Help in addressing these issues can come from a surprising source—the single-celled baker’s yeast, Saccharomyces cerevisiae. While initially yeast and humans may not appear to have much in common, S. cerevisiae has been extensively used in biomedical research, producing findings that can be translated to humans. It has thus been established as a model organism (alongside higher systems, such as nematode worms, fruit flies, and mice, among others) for helping to understand biological processes that are not as easy to investigate in humans. About a third of yeast genes have homologous human disease-related genes and the basic internal structure and function of the cell is conserved between yeast and humans. Furthermore, different strains of yeast have been reported to contain similar levels of genetic variation to human individuals, and can thus be used as a proxy for human individuals in studies of drug response.
What makes yeast particularly attractive as a model organism is how extremely easy it is to work with. It is non-hazardous, does not require highly specialised growth conditions, and produces a new generation approximately every one and a half hours. An experiment that may take months to execute in mice can be performed in yeast in a matter of days. Furthermore, it’s very simple to work with very large yeast populations; studying millions to billions of individual organisms requires no more than a few test tubes and several millilitres of media. Such large populations are key in order to get sufficient power when looking for associations between particular genetic variants and drug response; human studies at only a fraction of the power would require a significant organisational effort, in terms of gathering volunteers, obtaining ethics approval and collecting and testing genetic samples. Finally, the small genome of yeast (only 0.4% the size of the human genome) makes it very cheap and straight-forward to carry out genome-wide sequencing, particularly with the advent of next-generation sequencing technologies.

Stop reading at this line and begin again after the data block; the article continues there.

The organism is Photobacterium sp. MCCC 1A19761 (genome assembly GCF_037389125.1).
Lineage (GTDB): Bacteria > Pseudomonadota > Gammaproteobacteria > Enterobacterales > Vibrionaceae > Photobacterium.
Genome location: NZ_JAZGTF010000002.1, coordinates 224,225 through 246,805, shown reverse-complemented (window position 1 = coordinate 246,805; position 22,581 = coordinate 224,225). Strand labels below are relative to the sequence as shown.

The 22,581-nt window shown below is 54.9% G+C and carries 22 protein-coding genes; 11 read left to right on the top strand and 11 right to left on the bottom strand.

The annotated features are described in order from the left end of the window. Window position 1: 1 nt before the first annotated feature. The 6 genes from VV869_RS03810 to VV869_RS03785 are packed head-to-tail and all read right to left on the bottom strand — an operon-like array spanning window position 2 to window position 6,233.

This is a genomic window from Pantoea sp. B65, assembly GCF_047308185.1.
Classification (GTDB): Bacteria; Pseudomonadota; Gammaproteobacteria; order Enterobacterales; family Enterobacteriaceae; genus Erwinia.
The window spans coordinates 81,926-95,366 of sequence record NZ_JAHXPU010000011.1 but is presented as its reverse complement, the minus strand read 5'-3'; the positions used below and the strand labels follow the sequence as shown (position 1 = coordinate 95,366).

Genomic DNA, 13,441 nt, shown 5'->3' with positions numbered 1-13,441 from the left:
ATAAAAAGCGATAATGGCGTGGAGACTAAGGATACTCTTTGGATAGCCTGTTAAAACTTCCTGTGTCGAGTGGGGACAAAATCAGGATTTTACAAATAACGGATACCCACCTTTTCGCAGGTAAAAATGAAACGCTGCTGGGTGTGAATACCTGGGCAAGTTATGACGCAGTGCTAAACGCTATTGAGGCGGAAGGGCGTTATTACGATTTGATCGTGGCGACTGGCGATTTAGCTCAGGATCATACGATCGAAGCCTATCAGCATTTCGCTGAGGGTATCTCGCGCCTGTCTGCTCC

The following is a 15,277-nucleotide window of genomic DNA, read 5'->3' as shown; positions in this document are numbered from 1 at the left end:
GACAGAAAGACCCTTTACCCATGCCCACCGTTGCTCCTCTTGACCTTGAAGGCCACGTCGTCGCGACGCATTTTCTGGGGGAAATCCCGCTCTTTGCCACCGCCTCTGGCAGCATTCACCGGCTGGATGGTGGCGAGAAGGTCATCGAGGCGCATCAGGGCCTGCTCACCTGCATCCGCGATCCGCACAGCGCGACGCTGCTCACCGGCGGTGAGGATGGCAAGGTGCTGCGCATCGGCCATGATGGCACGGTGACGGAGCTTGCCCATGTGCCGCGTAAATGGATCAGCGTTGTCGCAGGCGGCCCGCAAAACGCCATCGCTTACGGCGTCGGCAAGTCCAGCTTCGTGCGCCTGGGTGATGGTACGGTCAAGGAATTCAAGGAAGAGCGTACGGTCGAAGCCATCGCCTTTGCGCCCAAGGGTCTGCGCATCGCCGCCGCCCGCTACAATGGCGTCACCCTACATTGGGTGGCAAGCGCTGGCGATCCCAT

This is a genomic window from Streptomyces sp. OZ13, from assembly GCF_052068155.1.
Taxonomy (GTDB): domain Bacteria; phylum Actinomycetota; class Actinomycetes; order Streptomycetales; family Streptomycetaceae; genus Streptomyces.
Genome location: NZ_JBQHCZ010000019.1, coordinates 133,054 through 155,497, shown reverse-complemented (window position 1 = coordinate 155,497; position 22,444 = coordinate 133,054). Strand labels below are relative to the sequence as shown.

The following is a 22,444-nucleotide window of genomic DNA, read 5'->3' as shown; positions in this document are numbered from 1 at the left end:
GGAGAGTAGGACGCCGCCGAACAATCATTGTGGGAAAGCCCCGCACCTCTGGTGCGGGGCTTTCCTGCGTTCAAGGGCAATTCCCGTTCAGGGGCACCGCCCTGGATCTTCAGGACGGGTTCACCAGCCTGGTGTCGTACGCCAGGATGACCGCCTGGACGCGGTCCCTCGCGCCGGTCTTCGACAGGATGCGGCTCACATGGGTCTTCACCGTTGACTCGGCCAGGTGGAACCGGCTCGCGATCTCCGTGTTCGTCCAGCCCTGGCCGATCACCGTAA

We are still not at the point where a person can be given a medication that is assured to have a desired outcome and not give unwanted side effects. Genetic analysis can help to identify individuals that might be at risk of severe adverse reactions, or treatment failure, and having a comprehensive knowledge of genetic factors that can affect individual drug response is key for providing better treatment. This knowledge can be difficult to gather through human trials, but model organisms such as yeast are important for guiding this line of research. Findings from yeast can be tested in humans and can form the basis of improving healthcare and producing better and more effective pharmaceuticals for the future.
Featured article credit: Baker’s Yeast by Zappys Technology Solutions. CC BY 2.0 via Flickr.